Why we shouldn’t drink with a straw after our orthognathic surgery

Why we shouldn’t drink with a straw after our orthognathic surgery

After oral or maxillofacial surgery, the most normal thing is to spend some time with a liquid diet, since the opening of the mouth is minimal, although with the right exercises there is a noticeable gradual improvement.

There are many forums where people who have undergone orthognathic or other surgeries share their experiences and advice before and after their surgery, helping to reduce the feeling of anxiety that may have people who are about to have surgery. However, we must be careful when taking advice from non-professional sources, since what works or may be advisable in a specific case, can also be harmful to other patients.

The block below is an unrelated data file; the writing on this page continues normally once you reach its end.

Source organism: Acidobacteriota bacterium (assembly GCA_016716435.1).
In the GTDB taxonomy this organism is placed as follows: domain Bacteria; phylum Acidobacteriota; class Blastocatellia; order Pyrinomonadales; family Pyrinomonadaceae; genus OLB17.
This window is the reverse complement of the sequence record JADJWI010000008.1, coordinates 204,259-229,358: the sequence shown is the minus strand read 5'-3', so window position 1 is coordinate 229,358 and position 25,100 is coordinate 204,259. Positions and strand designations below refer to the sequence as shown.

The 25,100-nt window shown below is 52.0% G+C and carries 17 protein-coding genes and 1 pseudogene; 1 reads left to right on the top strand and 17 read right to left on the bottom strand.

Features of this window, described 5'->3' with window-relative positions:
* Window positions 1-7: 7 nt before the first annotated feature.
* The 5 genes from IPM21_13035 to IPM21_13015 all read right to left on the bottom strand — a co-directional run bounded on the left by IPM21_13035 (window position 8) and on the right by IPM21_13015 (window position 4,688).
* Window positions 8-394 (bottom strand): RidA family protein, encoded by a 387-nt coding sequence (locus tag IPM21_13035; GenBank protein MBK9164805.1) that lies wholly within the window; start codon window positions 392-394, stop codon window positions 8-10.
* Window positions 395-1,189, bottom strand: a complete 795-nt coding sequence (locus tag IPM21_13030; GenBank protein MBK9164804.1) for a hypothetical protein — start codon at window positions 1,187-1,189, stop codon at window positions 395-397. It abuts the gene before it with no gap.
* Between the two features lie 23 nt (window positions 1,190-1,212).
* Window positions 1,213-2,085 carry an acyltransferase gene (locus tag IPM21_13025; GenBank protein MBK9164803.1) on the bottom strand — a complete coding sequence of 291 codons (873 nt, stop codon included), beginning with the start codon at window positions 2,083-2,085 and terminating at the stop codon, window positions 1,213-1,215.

This is the case of straw bottles, recommended by expatients in a multitude of blogs, forums and social networking posts. According to experts, drinking straw impairs the healing and recovery process after orthognathic surgery. This is because, when performing suction, we generate a negative pressure that can drag the clots that are forming, interrupting its normal stabilization process, and lengthening the healing process. In the end it is a counterproductive action: to alleviate the discomfort of feeding, we are making recovery slower, and therefore we are lengthening the process of discomfort that we wanted to avoid in the first place.

Instead of drinking with a straw, it is advisable to try drinking with glasses and feeding with large syringes (without needles) that do not require a suction gesture and therefore do not affect the healing process, passing to the spoon as soon as possible.

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